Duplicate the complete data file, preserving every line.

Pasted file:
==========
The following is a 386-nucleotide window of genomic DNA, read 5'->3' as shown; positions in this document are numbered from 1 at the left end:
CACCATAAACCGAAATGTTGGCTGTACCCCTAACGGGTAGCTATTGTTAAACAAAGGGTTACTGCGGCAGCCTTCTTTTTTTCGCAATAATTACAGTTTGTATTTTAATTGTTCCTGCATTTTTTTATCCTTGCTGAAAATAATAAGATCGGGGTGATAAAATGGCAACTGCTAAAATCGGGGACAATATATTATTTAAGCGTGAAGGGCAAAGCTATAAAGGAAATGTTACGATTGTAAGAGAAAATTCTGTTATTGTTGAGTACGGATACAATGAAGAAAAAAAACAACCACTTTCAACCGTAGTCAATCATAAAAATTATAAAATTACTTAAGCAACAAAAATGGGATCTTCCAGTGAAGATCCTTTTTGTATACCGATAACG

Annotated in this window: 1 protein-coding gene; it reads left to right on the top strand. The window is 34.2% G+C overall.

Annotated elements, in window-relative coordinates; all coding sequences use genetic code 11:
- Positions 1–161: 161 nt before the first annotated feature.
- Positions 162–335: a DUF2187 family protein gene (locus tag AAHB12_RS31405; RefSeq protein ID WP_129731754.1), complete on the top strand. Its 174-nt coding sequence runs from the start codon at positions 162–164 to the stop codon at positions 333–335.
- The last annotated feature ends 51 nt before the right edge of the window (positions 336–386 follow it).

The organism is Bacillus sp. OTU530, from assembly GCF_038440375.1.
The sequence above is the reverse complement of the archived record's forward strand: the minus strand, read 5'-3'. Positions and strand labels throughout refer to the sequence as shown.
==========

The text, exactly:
The following is a 386-nucleotide window of genomic DNA, read 5'->3' as shown; positions in this document are numbered from 1 at the left end:
CACCATAAACCGAAATGTTGGCTGTACCCCTAACGGGTAGCTATTGTTAAACAAAGGGTTACTGCGGCAGCCTTCTTTTTTTCGCAATAATTACAGTTTGTATTTTAATTGTTCCTGCATTTTTTTATCCTTGCTGAAAATAATAAGATCGGGGTGATAAAATGGCAACTGCTAAAATCGGGGACAATATATTATTTAAGCGTGAAGGGCAAAGCTATAAAGGAAATGTTACGATTGTAAGAGAAAATTCTGTTATTGTTGAGTACGGATACAATGAAGAAAAAAAACAACCACTTTCAACCGTAGTCAATCATAAAAATTATAAAATTACTTAAGCAACAAAAATGGGATCTTCCAGTGAAGATCCTTTTTGTATACCGATAACG

Annotated in this window: 1 protein-coding gene; it reads left to right on the top strand. The window is 34.2% G+C overall.

Annotated elements, in window-relative coordinates; all coding sequences use genetic code 11:
- Positions 1–161: 161 nt before the first annotated feature.
- Positions 162–335: a DUF2187 family protein gene (locus tag AAHB12_RS31405; RefSeq protein ID WP_129731754.1), complete on the top strand. Its 174-nt coding sequence runs from the start codon at positions 162–164 to the stop codon at positions 333–335.
- The last annotated feature ends 51 nt before the right edge of the window (positions 336–386 follow it).

The organism is Bacillus sp. OTU530, from assembly GCF_038440375.1.
The sequence above is the reverse complement of the archived record's forward strand: the minus strand, read 5'-3'. Positions and strand labels throughout refer to the sequence as shown.